In the past, such exclusive contracts were accepted commercial practices. Such deals were often seen as crucial to protect the value of the broadcasting rights for both the sports organisations and the broadcasters. Nevertheless, concerns have arisen about the negative effects those exclusive contracts could have on the public and new media operators not having enough financial resources to buy exclusive broadcasting rights. As a result, competition authorities and media legislators have intervened and imposed conditions on the selling and exploitation of sports broadcasting rights.

Media law versus competition law

In order to guarantee free-to-air access to live and full sports coverage on television, the European legislator introduced the “list of major events” mechanism. In the past, important sports events, such as the Olympic Games or FIFA World Cup, could be watched on free-to-air television. In the early 90’s, concerns have arisen that the broadcasting rights of these sports events would be bought by pay-television broadcasters and, thus, would disappear behind a decoder. Households unable or unwilling to pay an extra subscription fee could be deprived of access to those important events endangering their right to information. Given that sport can only create a shared experience when a large number of people watches the sports event, the European legislator decided to intervene and allowed Member States to draft a list of events of major importance that could only be broadcast in an exclusive way on free-to-air television.[6] The regulation of the broadcasting sector and the access to live sports coverage could only be left to competition law, if competition authorities, when dealing with the sale and exploitation of sports broadcasting rights, could take into account the public’s access to live sport on television. Unfortunately, different decisions of the European Commission and the national competition authorities have indicated that competition law is not the right tool in order to protect this objective.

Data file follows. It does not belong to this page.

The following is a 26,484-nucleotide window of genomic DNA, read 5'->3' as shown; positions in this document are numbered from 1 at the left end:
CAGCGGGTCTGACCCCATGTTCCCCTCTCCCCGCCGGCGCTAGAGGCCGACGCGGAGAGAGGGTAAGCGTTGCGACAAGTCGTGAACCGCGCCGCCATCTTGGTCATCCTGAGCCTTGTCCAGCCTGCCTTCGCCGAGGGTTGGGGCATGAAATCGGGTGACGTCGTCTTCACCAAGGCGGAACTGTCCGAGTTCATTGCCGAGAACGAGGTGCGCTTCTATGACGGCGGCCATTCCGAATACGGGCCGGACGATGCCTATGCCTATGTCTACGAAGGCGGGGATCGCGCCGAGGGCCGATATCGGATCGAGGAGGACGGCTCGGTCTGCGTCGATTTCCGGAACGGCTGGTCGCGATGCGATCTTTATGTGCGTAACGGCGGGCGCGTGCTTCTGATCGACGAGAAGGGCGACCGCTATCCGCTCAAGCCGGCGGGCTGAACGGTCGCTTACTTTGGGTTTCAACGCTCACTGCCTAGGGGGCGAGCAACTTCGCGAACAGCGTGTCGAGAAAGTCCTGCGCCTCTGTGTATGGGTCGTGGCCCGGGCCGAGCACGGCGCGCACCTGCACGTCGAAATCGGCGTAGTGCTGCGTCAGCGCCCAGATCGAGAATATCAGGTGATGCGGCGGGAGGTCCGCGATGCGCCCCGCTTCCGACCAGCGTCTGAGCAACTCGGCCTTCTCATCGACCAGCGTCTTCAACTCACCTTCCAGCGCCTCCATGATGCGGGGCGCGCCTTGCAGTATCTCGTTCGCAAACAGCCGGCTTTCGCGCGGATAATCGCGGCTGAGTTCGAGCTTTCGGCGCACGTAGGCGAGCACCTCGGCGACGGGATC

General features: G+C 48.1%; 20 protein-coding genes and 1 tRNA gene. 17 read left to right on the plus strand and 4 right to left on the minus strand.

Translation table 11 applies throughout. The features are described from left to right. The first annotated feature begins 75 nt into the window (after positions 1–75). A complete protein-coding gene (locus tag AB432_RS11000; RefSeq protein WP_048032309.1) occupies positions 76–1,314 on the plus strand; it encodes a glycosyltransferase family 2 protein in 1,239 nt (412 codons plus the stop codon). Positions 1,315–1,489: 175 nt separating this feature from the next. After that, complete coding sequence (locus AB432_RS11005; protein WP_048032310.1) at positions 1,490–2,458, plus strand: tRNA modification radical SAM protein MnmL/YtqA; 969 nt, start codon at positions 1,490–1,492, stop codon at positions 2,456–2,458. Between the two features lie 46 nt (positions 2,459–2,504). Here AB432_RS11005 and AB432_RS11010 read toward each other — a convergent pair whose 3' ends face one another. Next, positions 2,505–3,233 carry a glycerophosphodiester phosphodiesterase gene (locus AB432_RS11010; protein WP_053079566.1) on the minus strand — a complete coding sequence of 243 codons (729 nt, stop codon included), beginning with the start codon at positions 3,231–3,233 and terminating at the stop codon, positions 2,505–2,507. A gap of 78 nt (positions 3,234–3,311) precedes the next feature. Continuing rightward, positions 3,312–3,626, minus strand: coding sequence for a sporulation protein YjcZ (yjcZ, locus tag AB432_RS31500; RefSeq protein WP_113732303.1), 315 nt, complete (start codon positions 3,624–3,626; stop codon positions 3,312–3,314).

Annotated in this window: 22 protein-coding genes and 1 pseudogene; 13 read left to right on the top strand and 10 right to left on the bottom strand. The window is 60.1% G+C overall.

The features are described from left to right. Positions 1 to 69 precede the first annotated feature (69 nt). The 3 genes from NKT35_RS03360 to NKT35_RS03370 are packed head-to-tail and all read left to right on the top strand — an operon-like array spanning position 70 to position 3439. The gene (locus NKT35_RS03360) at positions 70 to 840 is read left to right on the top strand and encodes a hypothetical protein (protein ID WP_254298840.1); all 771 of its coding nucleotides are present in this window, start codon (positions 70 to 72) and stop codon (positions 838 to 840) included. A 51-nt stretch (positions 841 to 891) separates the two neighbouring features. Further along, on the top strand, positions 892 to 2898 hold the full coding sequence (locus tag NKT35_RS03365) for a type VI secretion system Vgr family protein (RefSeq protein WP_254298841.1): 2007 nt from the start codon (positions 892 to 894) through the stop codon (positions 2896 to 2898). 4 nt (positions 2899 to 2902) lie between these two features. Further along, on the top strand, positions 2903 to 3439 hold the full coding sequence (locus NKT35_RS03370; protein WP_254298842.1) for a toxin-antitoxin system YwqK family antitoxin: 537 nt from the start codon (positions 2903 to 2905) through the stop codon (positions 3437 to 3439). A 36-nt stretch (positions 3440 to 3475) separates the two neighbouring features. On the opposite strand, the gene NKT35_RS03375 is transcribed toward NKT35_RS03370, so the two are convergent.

In the past, sports associations sold their broadcasting rights in one large exclusive contract to a single broadcaster. This mechanism is better known as the joint selling practice. Over the last few years, the European Commission has accepted several agreements concerning the joint selling of sports broadcasting rights under the European antitrust rules, albeit with strings attached. While recognising that this practice leads to efficiency gains, the European Commission indicated that this practice constitutes a restriction of competition under article 101 (1) of the TFEU. Given that joint selling agreements could foreclose the market and, thus, limit viewers’ choice, the European Commission intervened and the joint selling bodies amended their joint selling agreements. For example, broadcasting rights can only be sold via an open tender procedure and the duration of the contracts is limited to maximum three seasons. Furthermore, the broadcasting rights should be sold in different smaller packages order to give new media operators, such as internet and mobile operators, the opportunity to buy rights. In the UEFA Champions League case[7], German Bundesliga case[8] and FA Premier League case[9], the European Commission decided that the amended joint selling agreement could be exempted under article 101 (3) of the TFEU, because new media operators as well as viewers benefit from such agreements. In the press releases coinciding the three decisions, it was stressed that the amended agreements offer sports fans greater choice. For example, the European Commission emphasised that “applying the competition rules to sport ensures that the interests of both fans and leagues are fairly balanced[10]. However, when we take a closer look at these decisions, it can be concluded that the European Commission, when exempting those agreements, takes into account the public’s benefits, particularly its choice, but it does not explicitly refer to the public’s access to sports events on free-to-air television. In fact, the European Commission only alluded to the general assumption that guaranteeing competition in the upstream market will ultimately result in benefits for the public.[11] Hence, as indicated in the Study on the Lisbon Treaty and EU Sports Policy, it seems that the exemption decisions were made with reference to the economic exemption criteria established in article 101 (3) of the TFEU and not to wider social-cultural concerns.[12] However, national competition authorities have used antitrust rules as an instrument to foster competition while taking into account the public’s right to information with regard to sports events. The German Competition Authority’s decision of 2008[13] stating that the highlights of the national premier league should be broadcast before 8 p.m. can be considered as an interesting example of the application of a more explicit citizen-orientated approach.[14] The same goes for the 2005 Belgian Competition Council decision in which it attached high value to the principle that the public could see at least one live match on free-to-air television.[15]